Co-management stresses the need for involving and empowering those people in the management decision-making process whose livelihoods depend on marine resources, and who are affected by management decisions. Actually, there is nothing inherently ‘fishy’ about co-management. We are, in fact, talking about a form of governance that builds on public-private partnership, where there is private involvement on the part of actors from both industry and civil societythose represented by interest organizations, non-governmental organizations (NGOs) and community groups, for instance. There is now an extensive literature on public-private governance in society, and fisheries co-management scholarships may be regarded as a sub-discourse. In some instances, governance theorists draw on the fisheries co-management literature, as does the Dutch political scientist Jan Kooiman in a recent book, Governing as Governance.

Participatory democracy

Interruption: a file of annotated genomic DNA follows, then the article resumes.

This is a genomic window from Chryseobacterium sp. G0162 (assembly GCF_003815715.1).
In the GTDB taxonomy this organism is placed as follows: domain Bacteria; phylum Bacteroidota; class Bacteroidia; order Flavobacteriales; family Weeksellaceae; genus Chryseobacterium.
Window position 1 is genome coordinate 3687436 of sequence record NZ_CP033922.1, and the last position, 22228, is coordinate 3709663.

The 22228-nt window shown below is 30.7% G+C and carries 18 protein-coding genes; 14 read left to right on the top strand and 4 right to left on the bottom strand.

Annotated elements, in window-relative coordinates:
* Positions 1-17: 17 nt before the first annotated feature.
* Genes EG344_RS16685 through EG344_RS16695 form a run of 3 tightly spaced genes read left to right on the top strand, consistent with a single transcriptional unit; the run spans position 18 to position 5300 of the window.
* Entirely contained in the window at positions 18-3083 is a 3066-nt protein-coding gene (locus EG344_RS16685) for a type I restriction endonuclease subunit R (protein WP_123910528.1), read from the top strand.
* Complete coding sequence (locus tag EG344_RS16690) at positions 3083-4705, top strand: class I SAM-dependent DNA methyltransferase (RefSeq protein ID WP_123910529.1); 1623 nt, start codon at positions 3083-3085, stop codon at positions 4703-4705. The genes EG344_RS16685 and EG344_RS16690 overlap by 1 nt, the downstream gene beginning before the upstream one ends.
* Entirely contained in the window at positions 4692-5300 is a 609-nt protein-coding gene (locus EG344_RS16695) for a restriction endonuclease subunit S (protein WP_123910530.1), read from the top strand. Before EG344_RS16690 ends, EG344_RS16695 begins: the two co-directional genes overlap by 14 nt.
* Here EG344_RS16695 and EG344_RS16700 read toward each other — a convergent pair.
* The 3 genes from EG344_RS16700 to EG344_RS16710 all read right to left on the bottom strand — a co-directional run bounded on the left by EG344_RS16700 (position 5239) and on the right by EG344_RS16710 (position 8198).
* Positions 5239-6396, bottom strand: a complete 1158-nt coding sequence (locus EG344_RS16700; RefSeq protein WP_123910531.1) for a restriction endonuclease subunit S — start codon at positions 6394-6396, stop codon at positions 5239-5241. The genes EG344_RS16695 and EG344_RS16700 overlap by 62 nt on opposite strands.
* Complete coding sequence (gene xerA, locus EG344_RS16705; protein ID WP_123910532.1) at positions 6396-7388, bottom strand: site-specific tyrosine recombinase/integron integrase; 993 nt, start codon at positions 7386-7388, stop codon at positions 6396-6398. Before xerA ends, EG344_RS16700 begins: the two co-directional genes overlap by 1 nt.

Co-management is about participatory democracy, and should, therefore, work on elementary democratic principles such as transparency, accountability, equity, social justice, and so on. But just as participatory democracy cannot replace the representative democracy of citizenship, neither can co-management. Co-management can, nevertheless, add to, and thus deepen and broaden, the democratic process.

There is obviously a public interest in fisheries management, which sector participants and NGOs, with their various agendas, cannot and will not always consider. As representative for the public interest, the State has a role to play in fisheries management, and, for this reason, should not be excluded from influencing the decision-making management process. There are some things that only the nation State can do, such as providing enabling legislation. The State works at all levels, and there is a role in fisheries management for local government as well. Local government has interests at stake in fisheries, and, generally, has a better grip on the local situation than central government.